Documenta Ophthalmologica

, Volume 139, Issue 1, pp 75–81 | Cite as

A case of X-linked retinoschisis with atypical fundus appearance

  • F. NasserEmail author
  • S. Kohl
  • L. Kuehlewein
  • B. Wissinger
  • C. D. Obermaier
  • A. Kurtenbach
  • E. Zrenner
Clinical Case Report



Mutations in the RS1 gene are known to cause retinoschisis, an X-linked hereditary retinal degeneration. Here, we present a case of atypical retinoschisis with clinical findings of retinoschisis and retinitis pigmentosa.


This report is an observational case report. The detailed ophthalmological examinations included visual field determination, multimodal imaging and electrophysiological recordings. Targeted next-generation sequencing of a retinal disease gene panel was performed.


The 55-year-old male, highly hyperopic patient, presented with a best-corrected Snellen visual acuity of 20/100 in the right eye and 20/400 in the left eye. In the kinetic visual field, there was a superior scotoma, as well as a ring scotoma in the inferior hemisphere in the right eye and a concentric visual field constriction to 10° in the left eye. Funduscopy revealed marked pigmentary changes (i.e. bone spicules) in the mid-periphery bilaterally and symmetrically, as well as two small intra-retinal haemorrhages in the left eye. Full-field electroretinography recordings showed extinguished rod and cone responses. Diagnostic–genetic testing revealed a hemizygous missense mutation in the RS1 gene (c.305G > A; p.Arg102Gln) was identified.


We present a case of atypical retinoschisis with clinical findings of retinitis pigmentosa.


Retinoschisis Electroretinography RS1 



We would like to thank Prof. Paul Sieving for his helpful comments on this case.


The study was supported by Grants from the German Research Council (DFG Excellence Center EXC307) to EZ, and from the Tistou and Charlotte Kerstan Foundation to FN and AK.

Compliance with ethical standards

Conflict of interest

All authors certify that they have no affiliations with or involvement in any organization or entity with any financial interest (such as honoraria; educational grants; participation in speakers’ bureaus; membership, employment, consultancies, stock ownership, or other equity interest; and expert testimony or patent-licensing arrangements), or non-financial interest (such as personal or professional relationships, affiliations, knowledge or beliefs) in the subject matter or materials discussed in this manuscript.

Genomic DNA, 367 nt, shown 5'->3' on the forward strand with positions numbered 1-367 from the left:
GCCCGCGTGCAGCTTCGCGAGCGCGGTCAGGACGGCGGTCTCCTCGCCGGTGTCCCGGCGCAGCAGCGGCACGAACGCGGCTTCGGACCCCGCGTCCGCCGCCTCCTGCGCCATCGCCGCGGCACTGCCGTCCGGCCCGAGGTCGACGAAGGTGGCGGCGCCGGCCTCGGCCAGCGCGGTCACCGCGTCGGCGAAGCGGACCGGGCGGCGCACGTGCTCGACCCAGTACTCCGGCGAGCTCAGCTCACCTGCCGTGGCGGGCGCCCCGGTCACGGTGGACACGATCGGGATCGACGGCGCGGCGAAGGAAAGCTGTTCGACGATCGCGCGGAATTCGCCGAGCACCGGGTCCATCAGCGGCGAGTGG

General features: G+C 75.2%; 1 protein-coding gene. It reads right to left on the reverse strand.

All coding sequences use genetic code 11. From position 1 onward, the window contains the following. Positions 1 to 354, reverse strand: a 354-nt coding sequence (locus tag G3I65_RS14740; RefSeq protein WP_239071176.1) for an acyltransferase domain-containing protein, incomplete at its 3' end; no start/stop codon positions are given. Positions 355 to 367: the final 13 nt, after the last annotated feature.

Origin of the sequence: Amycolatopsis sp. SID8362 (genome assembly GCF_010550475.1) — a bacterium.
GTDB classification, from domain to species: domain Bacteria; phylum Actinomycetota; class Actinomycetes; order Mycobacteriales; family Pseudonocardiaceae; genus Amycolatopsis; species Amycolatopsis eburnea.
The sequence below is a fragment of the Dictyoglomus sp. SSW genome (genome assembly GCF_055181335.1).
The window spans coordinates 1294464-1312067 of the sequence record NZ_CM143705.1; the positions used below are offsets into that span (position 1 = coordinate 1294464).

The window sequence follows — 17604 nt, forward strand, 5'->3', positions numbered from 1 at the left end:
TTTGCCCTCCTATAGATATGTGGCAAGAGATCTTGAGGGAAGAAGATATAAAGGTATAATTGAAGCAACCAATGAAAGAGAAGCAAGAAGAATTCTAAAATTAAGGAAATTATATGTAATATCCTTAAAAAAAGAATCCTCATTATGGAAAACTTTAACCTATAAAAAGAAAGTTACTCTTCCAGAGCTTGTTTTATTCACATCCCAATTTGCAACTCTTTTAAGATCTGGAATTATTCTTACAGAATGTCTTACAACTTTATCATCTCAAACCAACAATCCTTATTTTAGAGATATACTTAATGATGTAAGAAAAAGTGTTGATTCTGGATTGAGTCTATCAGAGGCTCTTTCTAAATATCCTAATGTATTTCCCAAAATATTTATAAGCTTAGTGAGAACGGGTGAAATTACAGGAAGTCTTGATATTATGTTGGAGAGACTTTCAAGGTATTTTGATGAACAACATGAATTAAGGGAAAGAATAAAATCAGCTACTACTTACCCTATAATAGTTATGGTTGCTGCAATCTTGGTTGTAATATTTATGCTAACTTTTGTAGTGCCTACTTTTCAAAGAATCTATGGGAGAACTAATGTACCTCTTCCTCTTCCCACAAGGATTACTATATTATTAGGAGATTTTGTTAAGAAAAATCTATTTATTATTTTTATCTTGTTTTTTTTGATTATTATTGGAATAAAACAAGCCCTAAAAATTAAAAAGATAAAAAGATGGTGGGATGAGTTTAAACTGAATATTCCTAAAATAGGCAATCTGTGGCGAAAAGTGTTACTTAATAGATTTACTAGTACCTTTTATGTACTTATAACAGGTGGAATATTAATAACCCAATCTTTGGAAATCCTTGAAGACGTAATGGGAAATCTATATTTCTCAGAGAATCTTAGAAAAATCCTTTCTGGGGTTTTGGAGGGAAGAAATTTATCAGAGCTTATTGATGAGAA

Statements of human rights

All procedures performed in studies involving human participants were in accordance with the ethical standards of the institutional and/or national research committee and with the 1964 Declaration of Helsinki and its later amendments or comparable ethical standards.

Statement on the welfare of animals

This article does not contain any studies with animals performed by any of the authors.

Informed consent

Informed consent was obtained from the participant included in the study.


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Copyright information

© Springer-Verlag GmbH Germany, part of Springer Nature 2019

Authors and Affiliations

  1. 1.Institute for Ophthalmic Research, Centre for OphthalmologyEberhard Karls UniversityTübingenGermany
  2. 2.CeGaT GmbHTuebingenGermany
  3. 3.Werner Reichardt Center for Integrative NeuroscienceEberhard Karls UniversityTuebingenGermany

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